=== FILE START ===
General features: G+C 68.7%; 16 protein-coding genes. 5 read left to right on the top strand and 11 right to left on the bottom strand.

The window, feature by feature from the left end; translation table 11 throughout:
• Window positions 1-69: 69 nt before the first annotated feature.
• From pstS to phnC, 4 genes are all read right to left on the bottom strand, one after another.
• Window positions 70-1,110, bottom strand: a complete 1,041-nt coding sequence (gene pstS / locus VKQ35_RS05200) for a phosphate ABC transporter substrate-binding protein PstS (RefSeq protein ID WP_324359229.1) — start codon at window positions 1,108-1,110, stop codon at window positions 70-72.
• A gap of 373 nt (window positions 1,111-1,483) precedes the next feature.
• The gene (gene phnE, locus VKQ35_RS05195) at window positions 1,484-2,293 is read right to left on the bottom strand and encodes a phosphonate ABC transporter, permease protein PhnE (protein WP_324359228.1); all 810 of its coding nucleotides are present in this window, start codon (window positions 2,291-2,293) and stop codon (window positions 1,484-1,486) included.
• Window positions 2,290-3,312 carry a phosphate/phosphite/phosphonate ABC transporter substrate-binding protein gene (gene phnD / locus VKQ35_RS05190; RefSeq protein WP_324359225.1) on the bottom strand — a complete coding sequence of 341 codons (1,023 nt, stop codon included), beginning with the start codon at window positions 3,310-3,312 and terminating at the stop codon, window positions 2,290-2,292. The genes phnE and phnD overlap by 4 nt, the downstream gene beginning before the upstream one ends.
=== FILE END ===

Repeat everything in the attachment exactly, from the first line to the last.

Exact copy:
General features: G+C 68.7%; 16 protein-coding genes. 5 read left to right on the top strand and 11 right to left on the bottom strand.

The window, feature by feature from the left end; translation table 11 throughout:
• Window positions 1-69: 69 nt before the first annotated feature.
• From pstS to phnC, 4 genes are all read right to left on the bottom strand, one after another.
• Window positions 70-1,110, bottom strand: a complete 1,041-nt coding sequence (gene pstS / locus VKQ35_RS05200) for a phosphate ABC transporter substrate-binding protein PstS (RefSeq protein ID WP_324359229.1) — start codon at window positions 1,108-1,110, stop codon at window positions 70-72.
• A gap of 373 nt (window positions 1,111-1,483) precedes the next feature.
• The gene (gene phnE, locus VKQ35_RS05195) at window positions 1,484-2,293 is read right to left on the bottom strand and encodes a phosphonate ABC transporter, permease protein PhnE (protein WP_324359228.1); all 810 of its coding nucleotides are present in this window, start codon (window positions 2,291-2,293) and stop codon (window positions 1,484-1,486) included.
• Window positions 2,290-3,312 carry a phosphate/phosphite/phosphonate ABC transporter substrate-binding protein gene (gene phnD / locus VKQ35_RS05190; RefSeq protein WP_324359225.1) on the bottom strand — a complete coding sequence of 341 codons (1,023 nt, stop codon included), beginning with the start codon at window positions 3,310-3,312 and terminating at the stop codon, window positions 2,290-2,292. The genes phnE and phnD overlap by 4 nt, the downstream gene beginning before the upstream one ends.